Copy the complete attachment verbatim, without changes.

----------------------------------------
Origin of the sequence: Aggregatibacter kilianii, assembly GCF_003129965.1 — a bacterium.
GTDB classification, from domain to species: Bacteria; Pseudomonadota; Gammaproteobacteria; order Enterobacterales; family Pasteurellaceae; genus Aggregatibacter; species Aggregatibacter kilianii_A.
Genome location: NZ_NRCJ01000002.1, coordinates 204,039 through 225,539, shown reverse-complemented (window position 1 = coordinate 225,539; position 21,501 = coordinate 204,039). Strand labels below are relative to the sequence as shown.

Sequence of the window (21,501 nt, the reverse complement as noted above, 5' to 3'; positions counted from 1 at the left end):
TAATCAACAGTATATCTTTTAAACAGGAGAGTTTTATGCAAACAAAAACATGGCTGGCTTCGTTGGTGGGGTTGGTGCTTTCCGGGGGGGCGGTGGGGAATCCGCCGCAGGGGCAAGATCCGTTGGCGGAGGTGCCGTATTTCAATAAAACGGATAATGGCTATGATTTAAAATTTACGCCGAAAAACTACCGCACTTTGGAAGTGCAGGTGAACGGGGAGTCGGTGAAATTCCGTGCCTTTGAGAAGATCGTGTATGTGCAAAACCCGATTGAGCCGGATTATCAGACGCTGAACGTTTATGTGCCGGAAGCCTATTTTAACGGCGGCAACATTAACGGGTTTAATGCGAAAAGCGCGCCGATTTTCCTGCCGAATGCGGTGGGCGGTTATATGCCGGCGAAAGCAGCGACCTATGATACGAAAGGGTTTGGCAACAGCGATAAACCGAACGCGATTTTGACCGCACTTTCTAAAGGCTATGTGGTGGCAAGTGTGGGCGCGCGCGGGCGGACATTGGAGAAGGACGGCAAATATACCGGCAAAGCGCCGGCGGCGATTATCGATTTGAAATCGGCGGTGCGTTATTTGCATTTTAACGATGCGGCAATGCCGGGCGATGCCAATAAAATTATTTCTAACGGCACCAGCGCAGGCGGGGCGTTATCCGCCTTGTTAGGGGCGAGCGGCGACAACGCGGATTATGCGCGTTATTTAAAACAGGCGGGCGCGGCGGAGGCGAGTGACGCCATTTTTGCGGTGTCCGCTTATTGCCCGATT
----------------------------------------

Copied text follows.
Origin of the sequence: Aggregatibacter kilianii, assembly GCF_003129965.1 — a bacterium.
GTDB classification, from domain to species: Bacteria; Pseudomonadota; Gammaproteobacteria; order Enterobacterales; family Pasteurellaceae; genus Aggregatibacter; species Aggregatibacter kilianii_A.
Genome location: NZ_NRCJ01000002.1, coordinates 204,039 through 225,539, shown reverse-complemented (window position 1 = coordinate 225,539; position 21,501 = coordinate 204,039). Strand labels below are relative to the sequence as shown.

Sequence of the window (21,501 nt, the reverse complement as noted above, 5' to 3'; positions counted from 1 at the left end):
TAATCAACAGTATATCTTTTAAACAGGAGAGTTTTATGCAAACAAAAACATGGCTGGCTTCGTTGGTGGGGTTGGTGCTTTCCGGGGGGGCGGTGGGGAATCCGCCGCAGGGGCAAGATCCGTTGGCGGAGGTGCCGTATTTCAATAAAACGGATAATGGCTATGATTTAAAATTTACGCCGAAAAACTACCGCACTTTGGAAGTGCAGGTGAACGGGGAGTCGGTGAAATTCCGTGCCTTTGAGAAGATCGTGTATGTGCAAAACCCGATTGAGCCGGATTATCAGACGCTGAACGTTTATGTGCCGGAAGCCTATTTTAACGGCGGCAACATTAACGGGTTTAATGCGAAAAGCGCGCCGATTTTCCTGCCGAATGCGGTGGGCGGTTATATGCCGGCGAAAGCAGCGACCTATGATACGAAAGGGTTTGGCAACAGCGATAAACCGAACGCGATTTTGACCGCACTTTCTAAAGGCTATGTGGTGGCAAGTGTGGGCGCGCGCGGGCGGACATTGGAGAAGGACGGCAAATATACCGGCAAAGCGCCGGCGGCGATTATCGATTTGAAATCGGCGGTGCGTTATTTGCATTTTAACGATGCGGCAATGCCGGGCGATGCCAATAAAATTATTTCTAACGGCACCAGCGCAGGCGGGGCGTTATCCGCCTTGTTAGGGGCGAGCGGCGACAACGCGGATTATGCGCGTTATTTAAAACAGGCGGGCGCGGCGGAGGCGAGTGACGCCATTTTTGCGGTGTCCGCTTATTGCCCGATT